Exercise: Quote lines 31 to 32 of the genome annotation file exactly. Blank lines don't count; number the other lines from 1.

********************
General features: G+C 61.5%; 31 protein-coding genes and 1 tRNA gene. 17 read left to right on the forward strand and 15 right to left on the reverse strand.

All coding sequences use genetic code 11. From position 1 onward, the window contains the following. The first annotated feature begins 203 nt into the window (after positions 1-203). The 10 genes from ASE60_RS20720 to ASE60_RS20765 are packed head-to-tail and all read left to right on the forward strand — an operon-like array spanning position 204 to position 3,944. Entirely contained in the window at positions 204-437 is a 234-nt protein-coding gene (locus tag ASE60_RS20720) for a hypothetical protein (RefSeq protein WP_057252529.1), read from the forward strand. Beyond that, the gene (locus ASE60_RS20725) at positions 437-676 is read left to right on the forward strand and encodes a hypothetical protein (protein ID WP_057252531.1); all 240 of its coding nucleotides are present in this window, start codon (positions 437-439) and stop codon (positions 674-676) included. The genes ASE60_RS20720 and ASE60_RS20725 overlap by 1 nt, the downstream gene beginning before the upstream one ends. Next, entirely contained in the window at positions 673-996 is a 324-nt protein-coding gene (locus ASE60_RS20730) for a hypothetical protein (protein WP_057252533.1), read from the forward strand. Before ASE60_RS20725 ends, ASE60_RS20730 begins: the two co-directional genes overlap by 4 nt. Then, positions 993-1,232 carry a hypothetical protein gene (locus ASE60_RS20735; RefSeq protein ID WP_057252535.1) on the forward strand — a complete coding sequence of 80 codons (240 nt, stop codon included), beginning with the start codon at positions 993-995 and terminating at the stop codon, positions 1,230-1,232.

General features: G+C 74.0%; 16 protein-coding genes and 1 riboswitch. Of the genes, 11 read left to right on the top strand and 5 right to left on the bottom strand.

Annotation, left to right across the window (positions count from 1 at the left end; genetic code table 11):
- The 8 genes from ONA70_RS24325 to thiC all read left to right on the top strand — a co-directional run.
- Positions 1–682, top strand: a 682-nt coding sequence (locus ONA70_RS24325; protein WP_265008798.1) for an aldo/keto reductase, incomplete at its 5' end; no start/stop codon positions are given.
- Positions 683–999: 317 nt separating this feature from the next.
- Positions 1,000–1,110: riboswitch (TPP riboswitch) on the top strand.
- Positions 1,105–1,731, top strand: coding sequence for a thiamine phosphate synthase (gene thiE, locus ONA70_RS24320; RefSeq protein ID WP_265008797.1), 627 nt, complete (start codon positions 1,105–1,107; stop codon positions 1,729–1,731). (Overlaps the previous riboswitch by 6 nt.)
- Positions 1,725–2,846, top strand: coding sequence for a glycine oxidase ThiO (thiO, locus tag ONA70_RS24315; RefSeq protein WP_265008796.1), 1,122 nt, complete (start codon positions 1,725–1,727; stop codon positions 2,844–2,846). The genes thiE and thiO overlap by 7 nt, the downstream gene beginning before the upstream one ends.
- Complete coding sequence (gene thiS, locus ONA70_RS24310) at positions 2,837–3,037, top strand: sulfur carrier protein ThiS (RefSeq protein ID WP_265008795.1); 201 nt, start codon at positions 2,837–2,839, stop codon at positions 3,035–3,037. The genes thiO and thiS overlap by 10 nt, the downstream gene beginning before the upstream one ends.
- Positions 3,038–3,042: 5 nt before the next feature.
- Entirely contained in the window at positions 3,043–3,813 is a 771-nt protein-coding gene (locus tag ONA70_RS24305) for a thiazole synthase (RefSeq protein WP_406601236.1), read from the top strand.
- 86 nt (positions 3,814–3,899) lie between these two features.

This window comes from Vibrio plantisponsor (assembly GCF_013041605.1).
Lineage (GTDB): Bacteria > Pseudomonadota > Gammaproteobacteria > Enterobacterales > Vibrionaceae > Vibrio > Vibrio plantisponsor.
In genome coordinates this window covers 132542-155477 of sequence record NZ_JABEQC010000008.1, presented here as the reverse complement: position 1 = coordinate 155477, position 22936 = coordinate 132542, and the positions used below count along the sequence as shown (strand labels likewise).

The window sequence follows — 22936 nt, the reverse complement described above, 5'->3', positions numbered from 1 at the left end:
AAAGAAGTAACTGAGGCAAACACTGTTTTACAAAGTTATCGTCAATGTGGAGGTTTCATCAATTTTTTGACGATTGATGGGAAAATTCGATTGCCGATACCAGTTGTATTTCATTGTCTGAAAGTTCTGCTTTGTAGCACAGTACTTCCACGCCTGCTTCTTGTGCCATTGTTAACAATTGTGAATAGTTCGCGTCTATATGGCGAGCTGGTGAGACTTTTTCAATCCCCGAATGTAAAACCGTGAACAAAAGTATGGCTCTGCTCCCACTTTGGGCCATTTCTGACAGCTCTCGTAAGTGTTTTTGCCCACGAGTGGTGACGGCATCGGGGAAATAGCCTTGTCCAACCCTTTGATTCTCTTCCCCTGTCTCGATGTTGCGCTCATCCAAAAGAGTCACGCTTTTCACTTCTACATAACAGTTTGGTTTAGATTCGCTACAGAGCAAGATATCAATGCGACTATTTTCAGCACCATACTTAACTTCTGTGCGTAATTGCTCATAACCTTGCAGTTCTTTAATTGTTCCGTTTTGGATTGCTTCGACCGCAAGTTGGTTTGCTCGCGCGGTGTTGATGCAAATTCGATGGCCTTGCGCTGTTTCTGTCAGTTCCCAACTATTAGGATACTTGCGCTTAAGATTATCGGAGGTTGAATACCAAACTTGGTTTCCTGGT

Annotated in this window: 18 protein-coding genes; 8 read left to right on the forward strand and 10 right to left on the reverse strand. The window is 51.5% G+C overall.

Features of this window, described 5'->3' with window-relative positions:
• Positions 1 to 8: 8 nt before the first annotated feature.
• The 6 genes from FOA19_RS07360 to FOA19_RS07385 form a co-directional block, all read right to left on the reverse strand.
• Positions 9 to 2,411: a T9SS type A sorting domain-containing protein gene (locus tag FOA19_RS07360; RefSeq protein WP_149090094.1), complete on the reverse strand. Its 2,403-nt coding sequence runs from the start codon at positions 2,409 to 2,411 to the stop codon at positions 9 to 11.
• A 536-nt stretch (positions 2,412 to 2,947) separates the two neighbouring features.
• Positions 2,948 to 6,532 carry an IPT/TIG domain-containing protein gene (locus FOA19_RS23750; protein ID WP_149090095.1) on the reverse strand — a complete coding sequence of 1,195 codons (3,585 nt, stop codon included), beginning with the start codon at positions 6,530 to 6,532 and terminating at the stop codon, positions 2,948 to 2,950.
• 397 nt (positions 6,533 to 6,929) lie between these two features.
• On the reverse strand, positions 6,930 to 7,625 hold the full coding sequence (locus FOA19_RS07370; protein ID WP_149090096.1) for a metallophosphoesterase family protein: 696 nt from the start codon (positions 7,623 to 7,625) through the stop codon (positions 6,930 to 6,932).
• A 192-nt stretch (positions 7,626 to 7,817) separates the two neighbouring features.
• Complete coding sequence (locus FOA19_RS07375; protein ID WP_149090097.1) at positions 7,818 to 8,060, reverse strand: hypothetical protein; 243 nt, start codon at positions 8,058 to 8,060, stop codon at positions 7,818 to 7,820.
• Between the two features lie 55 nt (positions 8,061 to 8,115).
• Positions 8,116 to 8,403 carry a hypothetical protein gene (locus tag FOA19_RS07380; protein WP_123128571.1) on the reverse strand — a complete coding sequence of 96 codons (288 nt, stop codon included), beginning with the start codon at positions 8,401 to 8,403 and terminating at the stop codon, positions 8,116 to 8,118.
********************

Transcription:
• Between the two features lie 55 nt (positions 8,061 to 8,115).
• Positions 8,116 to 8,403 carry a hypothetical protein gene (locus tag FOA19_RS07380; protein WP_123128571.1) on the reverse strand — a complete coding sequence of 96 codons (288 nt, stop codon included), beginning with the start codon at positions 8,401 to 8,403 and terminating at the stop codon, positions 8,116 to 8,118.